Yeykal JM, Stausmire JM, ACNS-BC, Y. Ahmed M, Pai A. Right Hemicolectomy in a Severely Anemic Jehovah's Witness Patient With an Extremely Low Preoperative Hemoglobin Level and the Decision to Operate. J Am Osteopath Assoc 2014;114(12):930–931. doi: 10.7556/jaoa.2014.180.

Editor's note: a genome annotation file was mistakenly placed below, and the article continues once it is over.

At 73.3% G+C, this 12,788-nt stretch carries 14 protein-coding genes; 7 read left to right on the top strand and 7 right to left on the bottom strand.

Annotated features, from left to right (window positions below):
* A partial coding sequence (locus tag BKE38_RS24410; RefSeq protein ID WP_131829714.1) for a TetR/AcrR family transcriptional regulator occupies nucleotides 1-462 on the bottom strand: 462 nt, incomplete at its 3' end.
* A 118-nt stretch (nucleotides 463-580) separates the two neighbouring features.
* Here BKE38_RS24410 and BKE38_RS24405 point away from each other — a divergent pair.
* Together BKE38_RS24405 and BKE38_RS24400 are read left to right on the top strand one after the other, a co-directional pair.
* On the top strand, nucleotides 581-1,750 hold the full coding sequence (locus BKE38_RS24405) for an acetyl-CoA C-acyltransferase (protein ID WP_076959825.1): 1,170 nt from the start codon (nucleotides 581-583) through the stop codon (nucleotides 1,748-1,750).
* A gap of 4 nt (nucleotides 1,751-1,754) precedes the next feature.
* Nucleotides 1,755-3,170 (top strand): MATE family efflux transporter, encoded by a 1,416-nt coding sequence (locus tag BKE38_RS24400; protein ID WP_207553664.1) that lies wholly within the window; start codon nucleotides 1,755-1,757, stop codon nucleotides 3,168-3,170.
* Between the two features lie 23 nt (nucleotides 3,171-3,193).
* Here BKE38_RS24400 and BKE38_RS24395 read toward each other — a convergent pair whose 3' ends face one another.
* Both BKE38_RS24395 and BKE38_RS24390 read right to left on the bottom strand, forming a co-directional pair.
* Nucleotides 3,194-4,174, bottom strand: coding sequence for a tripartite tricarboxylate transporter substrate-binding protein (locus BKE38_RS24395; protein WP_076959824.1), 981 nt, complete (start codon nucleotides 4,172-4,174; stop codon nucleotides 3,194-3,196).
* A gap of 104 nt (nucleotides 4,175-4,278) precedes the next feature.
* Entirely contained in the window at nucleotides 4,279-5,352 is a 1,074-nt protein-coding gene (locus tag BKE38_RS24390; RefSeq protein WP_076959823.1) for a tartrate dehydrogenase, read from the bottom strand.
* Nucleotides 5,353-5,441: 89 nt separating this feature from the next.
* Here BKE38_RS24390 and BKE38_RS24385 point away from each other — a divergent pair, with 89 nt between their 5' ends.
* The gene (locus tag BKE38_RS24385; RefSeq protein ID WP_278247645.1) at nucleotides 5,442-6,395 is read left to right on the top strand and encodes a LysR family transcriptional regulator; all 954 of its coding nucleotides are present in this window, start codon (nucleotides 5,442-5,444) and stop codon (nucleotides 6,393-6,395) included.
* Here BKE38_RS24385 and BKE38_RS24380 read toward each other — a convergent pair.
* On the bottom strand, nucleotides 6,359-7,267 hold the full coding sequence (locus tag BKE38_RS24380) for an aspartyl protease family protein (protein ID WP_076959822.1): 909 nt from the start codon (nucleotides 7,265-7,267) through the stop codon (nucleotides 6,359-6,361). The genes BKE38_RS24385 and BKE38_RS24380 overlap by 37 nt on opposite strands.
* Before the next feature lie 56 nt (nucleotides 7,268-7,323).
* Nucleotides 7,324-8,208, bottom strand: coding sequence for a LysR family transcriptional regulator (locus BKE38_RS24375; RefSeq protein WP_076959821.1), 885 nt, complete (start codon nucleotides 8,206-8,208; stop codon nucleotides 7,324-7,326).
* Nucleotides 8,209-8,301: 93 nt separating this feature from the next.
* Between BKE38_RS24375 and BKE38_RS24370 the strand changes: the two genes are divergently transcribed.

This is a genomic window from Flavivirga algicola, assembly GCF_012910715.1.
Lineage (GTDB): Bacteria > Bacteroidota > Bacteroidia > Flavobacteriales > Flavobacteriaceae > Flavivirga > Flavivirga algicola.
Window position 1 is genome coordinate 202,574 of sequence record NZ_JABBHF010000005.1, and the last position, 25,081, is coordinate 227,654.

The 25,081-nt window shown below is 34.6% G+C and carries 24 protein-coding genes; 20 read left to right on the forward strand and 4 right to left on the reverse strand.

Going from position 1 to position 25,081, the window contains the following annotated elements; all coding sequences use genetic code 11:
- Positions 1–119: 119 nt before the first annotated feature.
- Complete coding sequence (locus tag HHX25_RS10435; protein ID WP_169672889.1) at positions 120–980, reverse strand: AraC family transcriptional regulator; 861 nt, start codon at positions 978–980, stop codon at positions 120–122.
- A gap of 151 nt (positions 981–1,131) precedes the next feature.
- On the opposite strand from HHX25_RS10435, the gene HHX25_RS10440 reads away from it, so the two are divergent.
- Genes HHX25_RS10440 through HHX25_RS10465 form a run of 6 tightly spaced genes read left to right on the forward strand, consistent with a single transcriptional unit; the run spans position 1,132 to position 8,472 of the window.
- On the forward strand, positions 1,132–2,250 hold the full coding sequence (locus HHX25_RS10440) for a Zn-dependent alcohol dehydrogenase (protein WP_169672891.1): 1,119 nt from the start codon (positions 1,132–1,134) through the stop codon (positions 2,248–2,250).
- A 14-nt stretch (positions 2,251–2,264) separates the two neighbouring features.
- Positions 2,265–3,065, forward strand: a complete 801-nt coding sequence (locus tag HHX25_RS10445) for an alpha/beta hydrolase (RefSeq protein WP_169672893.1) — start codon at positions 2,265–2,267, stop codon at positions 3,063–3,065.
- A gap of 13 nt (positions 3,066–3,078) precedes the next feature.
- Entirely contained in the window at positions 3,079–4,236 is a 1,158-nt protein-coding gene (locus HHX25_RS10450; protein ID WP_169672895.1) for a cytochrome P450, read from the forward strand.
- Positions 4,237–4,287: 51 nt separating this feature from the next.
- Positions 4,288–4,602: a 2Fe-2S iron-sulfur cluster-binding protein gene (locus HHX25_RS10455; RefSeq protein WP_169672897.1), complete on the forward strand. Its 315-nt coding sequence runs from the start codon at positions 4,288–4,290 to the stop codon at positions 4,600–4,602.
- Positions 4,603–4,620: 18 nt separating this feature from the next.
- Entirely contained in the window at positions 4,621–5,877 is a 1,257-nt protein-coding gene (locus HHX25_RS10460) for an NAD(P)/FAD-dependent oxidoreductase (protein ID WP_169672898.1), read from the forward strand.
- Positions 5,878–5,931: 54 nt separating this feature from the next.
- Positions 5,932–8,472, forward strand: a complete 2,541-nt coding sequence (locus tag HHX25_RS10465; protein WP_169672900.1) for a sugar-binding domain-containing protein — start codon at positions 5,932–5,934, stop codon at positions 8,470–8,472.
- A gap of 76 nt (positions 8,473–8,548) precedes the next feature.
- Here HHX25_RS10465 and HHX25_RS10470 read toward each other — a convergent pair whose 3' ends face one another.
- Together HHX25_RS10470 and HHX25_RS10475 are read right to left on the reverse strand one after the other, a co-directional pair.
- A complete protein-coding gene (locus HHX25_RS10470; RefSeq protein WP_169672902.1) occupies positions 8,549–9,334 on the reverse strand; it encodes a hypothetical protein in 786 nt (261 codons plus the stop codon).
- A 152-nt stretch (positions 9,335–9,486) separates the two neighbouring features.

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Severe anemia is associated with high mortality, and patients with this condition are typically treated with packed blood red cells. Patients of Jehovah's Witness faith, however, do not accept blood transfusion therapy. The authors report the case of a Jehovah's Witness patient who presented with lower gastrointestinal bleeding secondary to Clostridium difficile colitis. Because the patient refused blood transfusion therapy, he underwent a right hemicolectomy with a preoperative hemoglobin level of 2.7 g/dL and a postoperative hemoglobin level of 1.8 g/dL. He was neurologically intact and discharged to a skilled care facility on postoperative day 10. The surgical team worked with the patient, his family, the anesthesiologists, and the Jehovah's Witness Hospital Liaison Committee physician members to devise a care plan that fully supported and respected the patient's religious beliefs and allowed him to maintain complete autonomy in his treatment decisions. Health care providers should be aware of how a patient's ethical, cultural, and religious background may impact treatment options. J Am Osteopath Assoc.2014;114(12):930-935 doi:10.7556/jaoa.2014.180
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